But unfortunately, there are occasions when we need to do this, at least for a short while. If the seas are breaking or very big for the boat, you should figure some other way to handle the situation and not run with seas on the beam. But if it’s critically necessary to run for a while with a beam sea, watch the seas very carefully and be prepared to turn into a wave that looks like it’s going to break or be large enough to upset the boat’s stability. On some boats, you can dampen the rolling and help with stabilization by the way you steer. Turning slightly into or out of the wave, at just the right time and just the right degree, can help keep the boat on a more even keel. Like so much of boat handling, this requires a lot of practice and familiarity with your boat and its characteristics. Learn, but not at the expense of capsizing.
7. Don’t travel in limited visibility unless you really need to.
Know what you’re doing, have appropriate navigational tools for the conditions, have all of your nav and instrument lights working, know the territory well, travel slow, and keep careful watch for others traveling. This could include boats traveling unlit at high speed and possibly with impaired operators.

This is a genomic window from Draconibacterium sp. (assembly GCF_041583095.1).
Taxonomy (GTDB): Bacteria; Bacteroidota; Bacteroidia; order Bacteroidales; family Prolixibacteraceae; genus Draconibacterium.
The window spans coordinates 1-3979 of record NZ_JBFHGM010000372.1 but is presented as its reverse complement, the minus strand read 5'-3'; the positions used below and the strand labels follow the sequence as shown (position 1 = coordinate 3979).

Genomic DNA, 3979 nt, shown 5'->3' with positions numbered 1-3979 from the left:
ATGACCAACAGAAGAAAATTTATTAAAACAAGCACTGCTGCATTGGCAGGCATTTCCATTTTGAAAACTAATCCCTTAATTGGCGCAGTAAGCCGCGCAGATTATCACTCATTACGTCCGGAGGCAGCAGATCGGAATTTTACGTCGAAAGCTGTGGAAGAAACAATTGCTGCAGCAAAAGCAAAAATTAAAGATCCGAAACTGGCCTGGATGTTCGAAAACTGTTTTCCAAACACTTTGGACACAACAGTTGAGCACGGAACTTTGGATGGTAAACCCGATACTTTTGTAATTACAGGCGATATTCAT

8. Never run the boat while impaired.
Have at least one other person to help who is also not impaired. While there are many very good general principles and concepts about small-boat handling (and handling of any boat), there are so many variables that it’s difficult to cast anything into cement. Variables can include different types of boats, different types of boat conditions, different types of power configurations, different sea conditions, different weather conditions, different degrees of visibility, different sets of operator knowledge and skills, and much more. So don’t take anything I’ve said here as gospel, and realized that I’ve hardly scratched the surface as to skills that you need to safely handle a small boat. There are many more issues of equal and greater importance.
You need to learn to handle your boat on the water, practicing safely as you learn. Like learning any skills, it takes time. But it’s worth it.
My practice is dedicated to helping accident
victims. If you ever need help with a legal problem or just want information on
these subjects, you can always reach me at 904-215-5555 or by email at John@JohnFagan.com